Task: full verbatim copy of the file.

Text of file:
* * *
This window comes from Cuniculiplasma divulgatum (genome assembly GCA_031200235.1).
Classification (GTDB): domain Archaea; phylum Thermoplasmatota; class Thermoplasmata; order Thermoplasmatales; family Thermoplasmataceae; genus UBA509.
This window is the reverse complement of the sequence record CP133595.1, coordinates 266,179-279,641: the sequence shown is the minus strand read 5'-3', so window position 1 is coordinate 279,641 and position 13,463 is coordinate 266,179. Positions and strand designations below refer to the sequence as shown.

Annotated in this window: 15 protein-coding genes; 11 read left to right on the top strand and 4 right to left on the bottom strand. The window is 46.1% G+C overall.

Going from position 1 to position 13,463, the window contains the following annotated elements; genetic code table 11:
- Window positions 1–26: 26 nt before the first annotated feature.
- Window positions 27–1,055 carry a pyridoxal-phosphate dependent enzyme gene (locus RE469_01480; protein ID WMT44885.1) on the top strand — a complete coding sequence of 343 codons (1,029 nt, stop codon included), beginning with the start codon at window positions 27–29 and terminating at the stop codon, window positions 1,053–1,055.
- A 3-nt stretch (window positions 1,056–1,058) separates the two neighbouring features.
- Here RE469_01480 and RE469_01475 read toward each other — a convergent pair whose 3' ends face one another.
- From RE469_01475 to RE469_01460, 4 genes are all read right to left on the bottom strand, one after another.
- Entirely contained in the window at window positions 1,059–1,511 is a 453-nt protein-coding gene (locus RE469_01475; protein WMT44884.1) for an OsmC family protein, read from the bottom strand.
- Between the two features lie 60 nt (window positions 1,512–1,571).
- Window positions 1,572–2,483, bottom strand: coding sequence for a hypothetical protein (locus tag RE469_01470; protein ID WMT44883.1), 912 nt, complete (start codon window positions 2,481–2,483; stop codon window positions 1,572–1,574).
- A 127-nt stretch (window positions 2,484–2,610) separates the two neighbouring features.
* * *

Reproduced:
This window comes from Cuniculiplasma divulgatum (genome assembly GCA_031200235.1).
Classification (GTDB): domain Archaea; phylum Thermoplasmatota; class Thermoplasmata; order Thermoplasmatales; family Thermoplasmataceae; genus UBA509.
This window is the reverse complement of the sequence record CP133595.1, coordinates 266,179-279,641: the sequence shown is the minus strand read 5'-3', so window position 1 is coordinate 279,641 and position 13,463 is coordinate 266,179. Positions and strand designations below refer to the sequence as shown.

Annotated in this window: 15 protein-coding genes; 11 read left to right on the top strand and 4 right to left on the bottom strand. The window is 46.1% G+C overall.

Going from position 1 to position 13,463, the window contains the following annotated elements; genetic code table 11:
- Window positions 1–26: 26 nt before the first annotated feature.
- Window positions 27–1,055 carry a pyridoxal-phosphate dependent enzyme gene (locus RE469_01480; protein ID WMT44885.1) on the top strand — a complete coding sequence of 343 codons (1,029 nt, stop codon included), beginning with the start codon at window positions 27–29 and terminating at the stop codon, window positions 1,053–1,055.
- A 3-nt stretch (window positions 1,056–1,058) separates the two neighbouring features.
- Here RE469_01480 and RE469_01475 read toward each other — a convergent pair whose 3' ends face one another.
- From RE469_01475 to RE469_01460, 4 genes are all read right to left on the bottom strand, one after another.
- Entirely contained in the window at window positions 1,059–1,511 is a 453-nt protein-coding gene (locus RE469_01475; protein WMT44884.1) for an OsmC family protein, read from the bottom strand.
- Between the two features lie 60 nt (window positions 1,512–1,571).
- Window positions 1,572–2,483, bottom strand: coding sequence for a hypothetical protein (locus tag RE469_01470; protein ID WMT44883.1), 912 nt, complete (start codon window positions 2,481–2,483; stop codon window positions 1,572–1,574).
- A 127-nt stretch (window positions 2,484–2,610) separates the two neighbouring features.